|Updated: 12/31/2013 9:05 am
||Published: 12/30/2013 4:46 pm
It's been sitting vacant for the past 20 years, but it was a hot spot during Tulsa's oil boom in the early 20th century.
The Tulsa Club Building was built in 1927. It's been out of commission since 1993.
But one Tulsa man is trying to bring it back to life.
"When it was built in 1927, the Tulsa Club had half of the building, the top half of the building. They had rooftop dining, which we hope to bring back," said Josh Barret, the owner of the building.
Barrett purchased the historic 11-story building at 5th and Cincinnati for $460,000 at the Tulsa County Sheriff's Sale in April.
He took FOX23 inside and showed crews what the previous owners left behind: a building in disrepair.
Barrett pointed out broken windows, graffiti on the walls, peeling paint. Barrett said all of the copper has been stolen from the building, but he said he sees beyond all of that.
"I was interested in the building because of its history. (I) also looked at the project's feasibility based on the historic preservation tax credits. I see tremendous potential. This space especially, even though they had a serious fire in 2010," he said.
It was an early morning fire FOX23 covered in October 2010. It was one of multiple fires in the building that week.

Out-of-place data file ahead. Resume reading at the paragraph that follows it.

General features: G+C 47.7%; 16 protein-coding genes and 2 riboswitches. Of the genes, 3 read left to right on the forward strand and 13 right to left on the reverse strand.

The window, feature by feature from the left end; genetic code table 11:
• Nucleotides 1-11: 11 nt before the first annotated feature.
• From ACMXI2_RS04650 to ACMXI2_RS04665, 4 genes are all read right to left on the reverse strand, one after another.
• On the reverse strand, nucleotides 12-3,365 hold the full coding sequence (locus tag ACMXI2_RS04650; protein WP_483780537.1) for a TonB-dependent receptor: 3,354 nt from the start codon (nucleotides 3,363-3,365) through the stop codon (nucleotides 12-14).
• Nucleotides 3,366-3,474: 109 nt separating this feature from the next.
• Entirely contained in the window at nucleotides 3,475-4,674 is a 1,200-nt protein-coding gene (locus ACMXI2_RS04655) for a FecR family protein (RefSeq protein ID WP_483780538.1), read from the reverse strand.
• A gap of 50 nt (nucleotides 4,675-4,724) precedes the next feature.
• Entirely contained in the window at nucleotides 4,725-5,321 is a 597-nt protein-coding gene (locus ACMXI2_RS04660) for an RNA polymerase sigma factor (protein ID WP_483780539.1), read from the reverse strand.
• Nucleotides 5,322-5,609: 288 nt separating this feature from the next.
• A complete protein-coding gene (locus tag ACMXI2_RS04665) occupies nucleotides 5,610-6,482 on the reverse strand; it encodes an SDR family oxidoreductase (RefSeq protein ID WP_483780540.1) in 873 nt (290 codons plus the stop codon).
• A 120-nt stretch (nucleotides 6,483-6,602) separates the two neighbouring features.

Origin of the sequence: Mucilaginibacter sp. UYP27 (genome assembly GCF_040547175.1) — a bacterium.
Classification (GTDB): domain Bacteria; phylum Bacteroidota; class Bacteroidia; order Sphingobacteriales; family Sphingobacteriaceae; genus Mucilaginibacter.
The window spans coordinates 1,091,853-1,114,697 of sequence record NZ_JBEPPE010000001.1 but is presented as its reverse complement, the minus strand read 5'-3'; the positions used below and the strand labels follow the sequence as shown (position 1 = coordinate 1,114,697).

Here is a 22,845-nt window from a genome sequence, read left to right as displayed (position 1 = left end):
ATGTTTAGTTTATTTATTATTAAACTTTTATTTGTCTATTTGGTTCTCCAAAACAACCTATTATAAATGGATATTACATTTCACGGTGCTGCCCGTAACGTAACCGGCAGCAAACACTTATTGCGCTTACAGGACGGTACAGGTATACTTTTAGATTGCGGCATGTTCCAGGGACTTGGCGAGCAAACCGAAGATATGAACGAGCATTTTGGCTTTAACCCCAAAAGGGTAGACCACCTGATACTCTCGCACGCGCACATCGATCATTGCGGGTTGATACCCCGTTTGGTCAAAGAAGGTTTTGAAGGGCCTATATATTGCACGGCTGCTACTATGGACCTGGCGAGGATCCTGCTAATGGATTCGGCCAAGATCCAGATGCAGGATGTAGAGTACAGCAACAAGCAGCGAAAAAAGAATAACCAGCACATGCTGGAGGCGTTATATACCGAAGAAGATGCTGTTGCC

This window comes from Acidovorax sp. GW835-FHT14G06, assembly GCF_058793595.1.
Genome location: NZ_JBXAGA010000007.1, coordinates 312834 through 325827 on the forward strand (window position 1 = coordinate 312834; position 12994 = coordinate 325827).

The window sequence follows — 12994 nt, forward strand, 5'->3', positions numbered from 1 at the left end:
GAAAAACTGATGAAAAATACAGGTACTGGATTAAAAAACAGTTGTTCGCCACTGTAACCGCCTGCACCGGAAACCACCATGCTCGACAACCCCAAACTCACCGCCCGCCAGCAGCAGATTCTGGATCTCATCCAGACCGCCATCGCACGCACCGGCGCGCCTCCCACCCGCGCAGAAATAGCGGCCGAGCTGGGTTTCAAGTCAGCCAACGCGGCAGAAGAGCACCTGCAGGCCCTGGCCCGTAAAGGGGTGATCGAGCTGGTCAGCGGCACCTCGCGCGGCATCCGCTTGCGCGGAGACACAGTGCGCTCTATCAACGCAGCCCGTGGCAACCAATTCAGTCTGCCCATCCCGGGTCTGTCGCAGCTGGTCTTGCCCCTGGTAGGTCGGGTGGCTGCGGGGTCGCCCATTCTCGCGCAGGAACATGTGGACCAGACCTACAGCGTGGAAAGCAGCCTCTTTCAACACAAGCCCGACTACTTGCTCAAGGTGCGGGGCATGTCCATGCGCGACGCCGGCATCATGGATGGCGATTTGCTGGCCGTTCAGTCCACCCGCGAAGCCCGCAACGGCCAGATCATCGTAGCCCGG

The ballroom was severely damaged. The city later foreclosed on the building and put it up for sale.
Now, Barrett hopes to turn the building back into a bustling, vibrant part of downtown Tulsa.
"It's a mixed-use development. We'll have commercial on the first floor, we'll have residential, this ballroom will have to be event space," he said.
Another aspect of the project is renovating the building while preserving the historic early 20th century architecture.
Architect Chris Lilly is working with Barrett on the project. He told FOX23 the building has so much to offer.
"It's designed by Bruce Goff, a very famous Oklahoma architect; it's a very detailed project. A lot of art-deco detail in the building that has to be captured," said Lilly.
Captured, in this case, by a 3-D scanner; Lilly showed FOX23 the technology that helped collect data down to the color of the paint on the walls. It shows there's a lot of work to do, but Lilly said he's ready for the challenge.
"It's funny because you look at it through all of the scars and the modifications that have been made to the art-deco piece that it is ... And you look through it and you see the opportunities," he said.
Barrett said ultimately with the completion of financing and construction, he'd like to have the project finished in three years.